It Doesn't Pay to Be an Ob/Gyn
New Mexico obstetricians are crying foul over an agreement forged by the state's human services department, several managed care organizations, and the state's midwives that will allow for Medicaid reimbursement for home births yet not require the midwives to carry liability insurance.
New Mexico has unusual parity in its numbers of midwives and obstetricians. According to the state Department of Health, there are 55 licensed midwives and 144 certified nurse-midwives in the state, a total of 199. According to the American College of Obstetricians and Gynecologists, there are 146 ACOG members (plus 51 junior fellows) in the state. In 1997, the New Mexico Medicaid program was privatized, and it's now run by managed care organizations (MCOs). The state requires that MCOs carry medical malpractice insurance, and MCOs in turn require the same of all their providers.
Midwives performing home births typically do not carry malpractice insurance. When that insurance is available, the cost is prohibitive, but few insurance companies are willing to write policies covering home births at any cost. It's not that there have been a large number of expensive claims, said Roberta Moore, maternal health program manager for the New Mexico Department of Health. Insurers simply don't see this market as profitable.
The new agreement provides for reimbursement of midwives provided that Medicaid-eligible women who choose to use their services acknowledge that they are aware of the midwife's lack of insurance and formally waive their rights to pursue legal again action against the state, the MCOs, or the midwife. The relatively small number of obstetricians in New Mexico and the state's rural character helped proponents of the agreement argue that it offers women in underserved remote areas access to care that they ordinarily would not have.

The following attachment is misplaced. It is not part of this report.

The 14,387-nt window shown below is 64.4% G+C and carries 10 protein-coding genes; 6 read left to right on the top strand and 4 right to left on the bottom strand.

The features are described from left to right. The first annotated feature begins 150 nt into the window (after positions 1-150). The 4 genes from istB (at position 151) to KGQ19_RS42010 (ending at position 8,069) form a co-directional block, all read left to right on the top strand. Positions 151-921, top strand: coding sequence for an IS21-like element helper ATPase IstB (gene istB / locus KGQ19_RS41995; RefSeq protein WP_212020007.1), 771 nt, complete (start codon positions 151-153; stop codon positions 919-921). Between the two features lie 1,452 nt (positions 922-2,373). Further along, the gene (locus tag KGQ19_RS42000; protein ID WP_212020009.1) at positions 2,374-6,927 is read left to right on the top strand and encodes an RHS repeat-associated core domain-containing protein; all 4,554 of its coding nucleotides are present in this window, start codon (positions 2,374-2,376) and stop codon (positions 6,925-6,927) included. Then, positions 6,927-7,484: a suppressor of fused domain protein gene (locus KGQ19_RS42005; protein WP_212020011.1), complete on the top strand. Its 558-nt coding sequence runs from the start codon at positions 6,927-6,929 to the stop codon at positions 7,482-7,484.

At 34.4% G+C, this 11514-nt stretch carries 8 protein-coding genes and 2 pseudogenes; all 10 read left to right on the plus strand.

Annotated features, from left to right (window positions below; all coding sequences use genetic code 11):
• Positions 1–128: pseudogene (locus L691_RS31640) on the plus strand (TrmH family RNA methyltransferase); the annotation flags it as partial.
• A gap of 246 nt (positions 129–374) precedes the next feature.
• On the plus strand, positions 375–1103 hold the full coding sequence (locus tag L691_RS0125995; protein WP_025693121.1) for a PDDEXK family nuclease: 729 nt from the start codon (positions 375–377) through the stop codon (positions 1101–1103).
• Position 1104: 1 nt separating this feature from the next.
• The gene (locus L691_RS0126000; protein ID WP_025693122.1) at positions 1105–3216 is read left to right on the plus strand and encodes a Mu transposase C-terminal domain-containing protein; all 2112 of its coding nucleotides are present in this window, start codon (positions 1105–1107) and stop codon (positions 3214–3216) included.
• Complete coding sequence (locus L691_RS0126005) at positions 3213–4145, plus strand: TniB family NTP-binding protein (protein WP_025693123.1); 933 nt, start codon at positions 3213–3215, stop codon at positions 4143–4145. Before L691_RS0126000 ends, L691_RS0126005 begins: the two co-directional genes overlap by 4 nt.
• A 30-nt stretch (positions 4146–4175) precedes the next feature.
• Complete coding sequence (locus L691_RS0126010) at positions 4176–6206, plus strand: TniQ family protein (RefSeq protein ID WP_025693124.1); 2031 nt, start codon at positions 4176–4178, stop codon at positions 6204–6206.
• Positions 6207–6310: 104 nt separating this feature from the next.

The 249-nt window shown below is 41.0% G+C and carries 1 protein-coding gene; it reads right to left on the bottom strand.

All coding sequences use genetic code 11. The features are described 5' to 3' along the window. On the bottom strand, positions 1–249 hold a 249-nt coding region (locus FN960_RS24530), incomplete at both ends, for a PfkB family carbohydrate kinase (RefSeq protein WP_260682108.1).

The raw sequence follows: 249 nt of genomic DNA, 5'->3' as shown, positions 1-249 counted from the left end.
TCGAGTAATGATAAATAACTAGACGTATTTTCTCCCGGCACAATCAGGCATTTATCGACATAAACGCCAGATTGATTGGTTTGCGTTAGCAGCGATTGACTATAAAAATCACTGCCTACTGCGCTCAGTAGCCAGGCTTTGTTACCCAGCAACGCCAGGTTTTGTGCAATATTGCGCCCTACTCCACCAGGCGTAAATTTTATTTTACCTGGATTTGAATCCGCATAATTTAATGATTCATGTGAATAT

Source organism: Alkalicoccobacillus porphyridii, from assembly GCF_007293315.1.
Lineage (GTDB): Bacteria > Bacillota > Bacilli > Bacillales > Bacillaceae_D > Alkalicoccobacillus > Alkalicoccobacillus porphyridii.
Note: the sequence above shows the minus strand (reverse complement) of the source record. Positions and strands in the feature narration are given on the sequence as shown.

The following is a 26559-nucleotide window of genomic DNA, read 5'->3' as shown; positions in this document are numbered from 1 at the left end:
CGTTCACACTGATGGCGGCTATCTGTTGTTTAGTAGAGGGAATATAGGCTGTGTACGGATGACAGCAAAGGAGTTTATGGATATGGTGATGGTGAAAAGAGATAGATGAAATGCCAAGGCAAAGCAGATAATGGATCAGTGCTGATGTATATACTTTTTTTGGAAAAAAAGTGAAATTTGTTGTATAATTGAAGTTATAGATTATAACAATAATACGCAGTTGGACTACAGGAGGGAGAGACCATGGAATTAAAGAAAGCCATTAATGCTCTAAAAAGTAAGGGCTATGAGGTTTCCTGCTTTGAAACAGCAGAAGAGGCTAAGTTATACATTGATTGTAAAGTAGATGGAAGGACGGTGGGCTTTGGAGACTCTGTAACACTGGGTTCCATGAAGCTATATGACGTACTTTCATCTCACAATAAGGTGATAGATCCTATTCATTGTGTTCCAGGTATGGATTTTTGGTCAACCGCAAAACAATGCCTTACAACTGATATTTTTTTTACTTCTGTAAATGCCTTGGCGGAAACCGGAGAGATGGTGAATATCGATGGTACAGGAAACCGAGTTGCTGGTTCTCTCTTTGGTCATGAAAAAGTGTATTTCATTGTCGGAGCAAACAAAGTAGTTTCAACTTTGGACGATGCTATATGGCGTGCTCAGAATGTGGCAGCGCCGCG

Dr. Sharon T. Phelan, professor of obstetrics and gynecology at the University of New Mexico, Albuquerque, doesn't buy this argument. In an interview, she noted that family physicians frequently perform births in rural areas of New Mexico where there are no obstetricians, so these areas are not really underserved. Those family physicians have mandatory malpractice insurance.
In addition, the agreement does not limit Medicaid reimbursement to midwives in rural areas. An Albuquerque-based midwife would receive reimbursement, even though there are many obstetricians in that city, Dr. Phelan pointed out.
Furthermore, there is a fundamental unfairness in allowing midwives to go without malpractice insurance while receiving about the same fee as an obstetrician does for a birth, Dr. Phelan said.
"When you're getting paid $1,200 for 9 months of care and a delivery, there are places where docs are having to deliver a hundred babies just to meet their malpractice [insurance premiums]," Dr. Phelan said, noting that with premiums of approximately $80,000 annually, New Mexico obstetricians are getting somewhat of a bargain, compared with colleagues in other parts of the country. New Mexico authorities basically treated the malpractice insurance problem "with an aspirin, which is to say [that midwives] are an exception to the rule and they don't have to carry insurance and they could still get paid. But they did not deal with the underlying problem," which is the malpractice insurance crisis.
And she noted that when a home birth starts going wrong, mother and baby would be transferred to a hospital. Supposing the infant or the mother dies or the child has an ongoing deficit, "who's going to be sued?" Dr. Phelan asked. "It's the doctor who inherited a problem that was already in development, because he or she is the one with the malpractice insurance. We're the ones with the deep pockets, so we're the ones who are going to get dragged to court and have to spend days in depositions and in court going through all that emotional stuff on our own."